Just about everyone has heard of the red-eyed Mothman – the winged thing that struck terror in the people of Point Pleasant, West Virginia from late 1966 to December 1967. But, what about the U.K.’s equivalents of Mothman? How many people may know about them? With those questions in mind, let’s take a look at some of these strange things that have been seen in the skies in the U.K. We’ll begin with a creature that first surfaced in the summer of 1976. It is known as Owlman. In 1976 the dense trees surrounding Mawnan Old Church, Cornwall, England became a veritable magnet for a beast that was christened the Owlman. The majority of those people who crossed paths with the creature asserted that it was human-like in both size and design, and possessed a pair of large wings, fiery red eyes, claws, and exuded an atmosphere of menace. No wonder people make parallels with Mothman. It all began during the weekend of Easter 1976, when two young girls, June and Vicky Melling, had an encounter of a truly nightmarish kind in Mawnan Woods. The girls were on holiday with their parents when they saw a gigantic, feathery ‘bird man’ hovering over the 13th Century church.
Two fourteen year old girls, Sally Chapman and Barbara Perry, also had the misfortune to have a run-in with the Owlman in 1976. At around 10:00 p.m., while camping in the woods of Mawnan, and as they sat outside of their tent making a pot of tea, the pair heard a strange hissing noise. On looking around, they saw the infernal Owlman staring in their direction from a distance of about sixty feet. Sally said: “It was like a big owl with pointed ears, as big as a man. The eyes were red and glowing. At first I thought that it was someone dressed-up, playing a joke, trying to scare us. I laughed at it. We both did. Then it went up in the air and we both screamed. When it went up you could see its feet!” Sightings of the beast are still occasionally made in the area.
A particularly strange story of an unidentified flying, human-like entity seen in the skies of England surfaced on February 19, 2009. Mike Lockley, then the editor of the now-closed Chase Post newspaper – which covered the Staffordshire, England town of Cannock – stated that nothing less than a flying man-thing had been seen soaring over and around the nearby Cannock Chase woods! And, now, to the heart of the story: “Five locals have contacted the Post after witnessing the figure traveling, seemingly unaided, over houses at around 11am on Sunday, February 8. One described it as a ‘Superman’ moment – a clear case of ‘to Chadsmoor and beyond,'” said the newspaper. Mike Lockley added: “But eagle-eyed Boney Hay villager Clive Wright believes those who reckon they witnessed something supernatural are talking a load of kryptonite. The 68-year-old, who spotted the flying man from the living room window of his Sunnymead Road home, believes the pilot was traveling with the aid of a jet pack – a strap-on engine made famous in the 1965 James Bond movie, Thunderball.”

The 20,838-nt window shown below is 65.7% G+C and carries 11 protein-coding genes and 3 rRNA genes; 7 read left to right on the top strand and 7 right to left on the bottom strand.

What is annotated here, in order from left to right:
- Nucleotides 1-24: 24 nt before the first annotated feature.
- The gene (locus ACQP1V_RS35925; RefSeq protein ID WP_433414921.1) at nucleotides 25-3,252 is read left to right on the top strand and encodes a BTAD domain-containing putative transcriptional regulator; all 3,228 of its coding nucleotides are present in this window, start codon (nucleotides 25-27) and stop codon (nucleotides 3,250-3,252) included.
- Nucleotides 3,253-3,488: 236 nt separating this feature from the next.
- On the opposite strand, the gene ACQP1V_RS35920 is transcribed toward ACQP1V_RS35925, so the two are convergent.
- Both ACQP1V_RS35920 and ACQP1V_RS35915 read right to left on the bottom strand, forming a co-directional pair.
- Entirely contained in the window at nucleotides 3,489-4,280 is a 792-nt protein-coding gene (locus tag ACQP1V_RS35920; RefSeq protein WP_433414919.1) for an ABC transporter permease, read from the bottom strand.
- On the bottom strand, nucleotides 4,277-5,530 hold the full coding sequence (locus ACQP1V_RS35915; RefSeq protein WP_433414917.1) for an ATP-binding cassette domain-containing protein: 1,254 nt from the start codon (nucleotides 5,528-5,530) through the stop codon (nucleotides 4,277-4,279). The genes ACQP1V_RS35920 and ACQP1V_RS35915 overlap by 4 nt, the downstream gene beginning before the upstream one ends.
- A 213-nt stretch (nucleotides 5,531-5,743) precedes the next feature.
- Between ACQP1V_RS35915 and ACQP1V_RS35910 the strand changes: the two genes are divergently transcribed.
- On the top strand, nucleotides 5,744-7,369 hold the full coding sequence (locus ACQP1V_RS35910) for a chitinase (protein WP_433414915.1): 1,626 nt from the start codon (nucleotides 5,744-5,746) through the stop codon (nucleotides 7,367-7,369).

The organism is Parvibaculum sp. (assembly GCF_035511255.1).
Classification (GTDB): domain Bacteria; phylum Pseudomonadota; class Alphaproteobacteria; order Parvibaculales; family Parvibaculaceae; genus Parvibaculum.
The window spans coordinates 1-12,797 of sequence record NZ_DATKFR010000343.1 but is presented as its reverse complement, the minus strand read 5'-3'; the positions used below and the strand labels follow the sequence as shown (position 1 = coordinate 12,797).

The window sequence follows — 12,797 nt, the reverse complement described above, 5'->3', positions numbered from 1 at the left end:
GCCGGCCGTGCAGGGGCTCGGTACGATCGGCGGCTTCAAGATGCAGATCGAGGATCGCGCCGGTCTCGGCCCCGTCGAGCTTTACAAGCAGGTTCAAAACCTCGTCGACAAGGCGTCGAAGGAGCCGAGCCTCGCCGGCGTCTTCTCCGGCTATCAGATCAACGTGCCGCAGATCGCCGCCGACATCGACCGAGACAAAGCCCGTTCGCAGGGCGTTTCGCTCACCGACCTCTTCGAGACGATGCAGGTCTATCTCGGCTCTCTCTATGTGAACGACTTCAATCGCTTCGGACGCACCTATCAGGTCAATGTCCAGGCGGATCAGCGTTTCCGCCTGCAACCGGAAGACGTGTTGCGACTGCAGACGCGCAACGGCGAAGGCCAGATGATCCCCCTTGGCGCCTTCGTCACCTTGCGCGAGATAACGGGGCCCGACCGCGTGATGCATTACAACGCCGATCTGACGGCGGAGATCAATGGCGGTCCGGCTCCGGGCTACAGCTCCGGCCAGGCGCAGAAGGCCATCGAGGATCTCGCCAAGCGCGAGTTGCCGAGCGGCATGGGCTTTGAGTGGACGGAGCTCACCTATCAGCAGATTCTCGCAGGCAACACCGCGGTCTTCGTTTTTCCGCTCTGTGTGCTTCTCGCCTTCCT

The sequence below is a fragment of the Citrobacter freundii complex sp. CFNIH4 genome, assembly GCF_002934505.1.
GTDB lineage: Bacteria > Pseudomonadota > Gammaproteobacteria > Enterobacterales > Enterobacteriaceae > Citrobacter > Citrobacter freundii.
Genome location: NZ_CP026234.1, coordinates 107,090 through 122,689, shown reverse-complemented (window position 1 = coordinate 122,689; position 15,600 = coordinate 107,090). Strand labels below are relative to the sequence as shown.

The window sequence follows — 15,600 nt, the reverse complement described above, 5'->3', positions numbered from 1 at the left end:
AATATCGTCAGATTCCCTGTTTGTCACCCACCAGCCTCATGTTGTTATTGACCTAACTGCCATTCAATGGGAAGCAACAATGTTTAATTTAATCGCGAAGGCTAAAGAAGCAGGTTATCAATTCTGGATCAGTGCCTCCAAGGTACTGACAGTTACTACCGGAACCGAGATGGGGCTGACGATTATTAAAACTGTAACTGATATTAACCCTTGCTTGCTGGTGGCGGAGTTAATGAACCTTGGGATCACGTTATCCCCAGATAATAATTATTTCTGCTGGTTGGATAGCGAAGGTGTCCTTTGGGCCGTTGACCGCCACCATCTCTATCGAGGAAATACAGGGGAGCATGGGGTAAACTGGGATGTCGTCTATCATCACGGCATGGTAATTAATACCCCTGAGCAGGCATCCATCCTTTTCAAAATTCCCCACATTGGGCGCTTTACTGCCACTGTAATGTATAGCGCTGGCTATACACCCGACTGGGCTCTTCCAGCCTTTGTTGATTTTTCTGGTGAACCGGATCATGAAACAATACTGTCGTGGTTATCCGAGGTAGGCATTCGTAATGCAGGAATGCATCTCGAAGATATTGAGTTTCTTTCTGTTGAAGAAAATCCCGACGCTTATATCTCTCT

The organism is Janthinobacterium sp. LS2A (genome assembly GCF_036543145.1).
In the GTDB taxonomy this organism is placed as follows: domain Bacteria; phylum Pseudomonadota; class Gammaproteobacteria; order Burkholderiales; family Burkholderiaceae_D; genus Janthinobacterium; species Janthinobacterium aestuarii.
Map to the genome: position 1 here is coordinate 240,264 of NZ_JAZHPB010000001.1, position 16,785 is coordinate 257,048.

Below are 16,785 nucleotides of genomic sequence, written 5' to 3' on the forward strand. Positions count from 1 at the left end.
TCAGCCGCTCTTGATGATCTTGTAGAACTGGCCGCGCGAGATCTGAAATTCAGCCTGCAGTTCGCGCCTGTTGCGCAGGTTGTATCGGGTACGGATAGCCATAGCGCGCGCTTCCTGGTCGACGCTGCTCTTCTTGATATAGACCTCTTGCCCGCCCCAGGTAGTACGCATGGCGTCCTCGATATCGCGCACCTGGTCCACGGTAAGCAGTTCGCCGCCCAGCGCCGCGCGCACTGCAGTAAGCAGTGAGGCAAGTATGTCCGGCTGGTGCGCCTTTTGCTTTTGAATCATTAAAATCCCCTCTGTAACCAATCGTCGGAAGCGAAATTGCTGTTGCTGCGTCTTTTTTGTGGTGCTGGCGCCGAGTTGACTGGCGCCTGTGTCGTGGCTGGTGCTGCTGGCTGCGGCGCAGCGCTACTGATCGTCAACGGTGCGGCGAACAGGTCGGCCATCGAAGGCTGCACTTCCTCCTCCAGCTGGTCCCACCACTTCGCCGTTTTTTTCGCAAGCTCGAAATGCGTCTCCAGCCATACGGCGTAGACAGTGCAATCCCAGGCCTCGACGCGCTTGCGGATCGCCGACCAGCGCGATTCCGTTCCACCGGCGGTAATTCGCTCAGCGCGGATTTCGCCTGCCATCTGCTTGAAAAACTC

Elliott O’ Donnell was an acclaimed authority ghosts and life after death, and who penned dozens of books on supernatural phenomena. Born in 1872, he continued writing until his death in 1965, at the age of ninety-three. O’Donnell also had a deep interest in reports of strange creatures, as the following 19th century account from O’Donnell demonstrates: “Henry Spicer, in his Strange Things Amongst Us, tells the story of a Captain Morgan, an honorable and vivacious gentleman, who, arriving in London in 1841, puts up for the night in a large, old-fashioned hotel. The room in which he slept was full of heavy, antique furniture, reminiscent of the days of King George I, one of the worst periods in modern English history for crime. Despite, however, his grimly suggestive surroundings, Captain Morgan quickly got into bed and was soon asleep. He was abruptly awakened by the sound of flapping, and, on looking up, he saw a huge black bird with outstretched wings and fiery red eyes perched on the rail at the foot of the four-poster bed. The creature flew at him and endeavored to peck his eyes. Captain Morgan resisted, and after a desperate struggle succeeded in driving it to a sofa in the corner of the room, where it settled down and regarded him with great fear in its eyes. Determined to destroy it, he flung himself on the top of it, when, to his surprise and terror, it immediately crumbled into nothingness.”
And, finally, going way back in time, there’s this: Scotland’s River Nairn flows by the site of a historic April 16, 1746 confrontation. Its name: the Battle of Culloden. Scottish lore tells of how, on the night before the violent battle began, a huge, monstrous, bird-like beast was seen hovering and flying above the battlefield. Known as the Skree, this Mothman-style creature had eyes that blazed red, and large and membranous wings like those of a hideous, devilish bat. The creature was seen as a decidedly ill-omen, a precursor to the death and tragedy that loomed on the horizon for the forces of Bonnie Prince Charlie and those of George II. It was a battle that brought to an end what was known as the Jacobite Rising.